June 23, 1865
1865 Over two months after Lee’s surrender, Cherokee Stand Watie became the last Confederate general to surrender his forces. Born in Georgia, Watie was the brother of Elias Boudinot, cousin of John Ridge, and nephew of Major Ridge. In 1835, all had sided with the Cherokee faction supporting removal to the West and signed the Treaty of New Echota -- for which all but Watie would be assassinated in 1839. At the time of the outbreak of the Civil War, Watie was a planter and slave-owner in the Indian Territory. He sided with the Confederacy and was commissioned as a colonel in July 1861. Watie raised a regiment known as the Cherokee Mounted Volunteers and fought in Arkansas and the Battle of Pea Ridge (Elk Horn Tavern). Because many Cherokees were loyal to the Union, Watie spent much of the rest of the war waging guerrilla warfare in the Indian Territory and adjacent states. In May 1864, he was promoted to brigadier general -- becoming the highest ranking Indian to fight in the Civil War. After the war, Watie unsuccessfully tried to rebuild his fortune. He died on Sept. 9, 1871 in Delaware County, Oklahoma. [Click here to view Stand Watie commemorative stamp.]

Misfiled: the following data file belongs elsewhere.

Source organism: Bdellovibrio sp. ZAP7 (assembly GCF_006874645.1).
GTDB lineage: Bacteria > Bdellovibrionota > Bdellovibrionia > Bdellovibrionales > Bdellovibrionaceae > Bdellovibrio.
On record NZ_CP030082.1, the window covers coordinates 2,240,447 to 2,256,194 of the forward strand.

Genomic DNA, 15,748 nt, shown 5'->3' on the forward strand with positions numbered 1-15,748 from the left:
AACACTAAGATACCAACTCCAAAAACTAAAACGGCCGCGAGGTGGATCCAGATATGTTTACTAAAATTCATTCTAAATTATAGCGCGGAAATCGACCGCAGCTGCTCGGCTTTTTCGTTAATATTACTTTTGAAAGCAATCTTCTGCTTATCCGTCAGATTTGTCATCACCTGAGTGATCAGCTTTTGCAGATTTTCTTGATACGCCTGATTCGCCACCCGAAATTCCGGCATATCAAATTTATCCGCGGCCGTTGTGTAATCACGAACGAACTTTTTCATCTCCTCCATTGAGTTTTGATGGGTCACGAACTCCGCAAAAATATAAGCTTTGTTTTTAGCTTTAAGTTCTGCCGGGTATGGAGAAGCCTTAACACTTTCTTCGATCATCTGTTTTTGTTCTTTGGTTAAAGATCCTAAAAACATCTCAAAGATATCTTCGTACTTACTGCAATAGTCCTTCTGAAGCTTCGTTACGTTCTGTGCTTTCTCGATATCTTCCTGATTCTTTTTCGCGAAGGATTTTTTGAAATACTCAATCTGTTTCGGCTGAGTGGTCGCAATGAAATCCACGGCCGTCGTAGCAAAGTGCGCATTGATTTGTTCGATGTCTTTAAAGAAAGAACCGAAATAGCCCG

June 23, 1887
1887 George Scott Candler was born in Decatur, Georgia. He is best noted for his tenure as the sole commissioner of DeKalb County between 1939 and 1955. During this period, the county’s population tripled and DeKalb County went from a rural area of dairy farms to an urban county. Candler would be responsible for the provision of county-wide "municipal" services (e.g., water, sewer, police, fire protection, parks, libraries), hundreds of miles of new roads, and construction of DeKalb-Peachtree Airport.
June 23, 1933
1933 Two Fulton County deputies served Governor Eugene Talmadge with papers in a $25,000 damage suit brought by deposed state highway chairman J. W. Barnett. Talmadge publicly tore up the papers and had the deputies arrested and kept in custody for four hours.
June 23, 1996
1996 Atlanta Braves third baseman Chipper Jones got on base for the 34th consecutive game -- tying a Braves’ franchise record held by Rowland Office (1976) and David Justice (1994).
June 23, 2000
2000 The Herndon House in Atlanta, former residence of African-American entrepreneur Alonzo Herndon, was designated a National Historic Landmark.
June 23, 2003
2003 Former Atlanta mayor Maynard Jackson died from a heart attack in Washington, D.C. See March 23, 1938 entry of This Day in Georgia History for biographical information.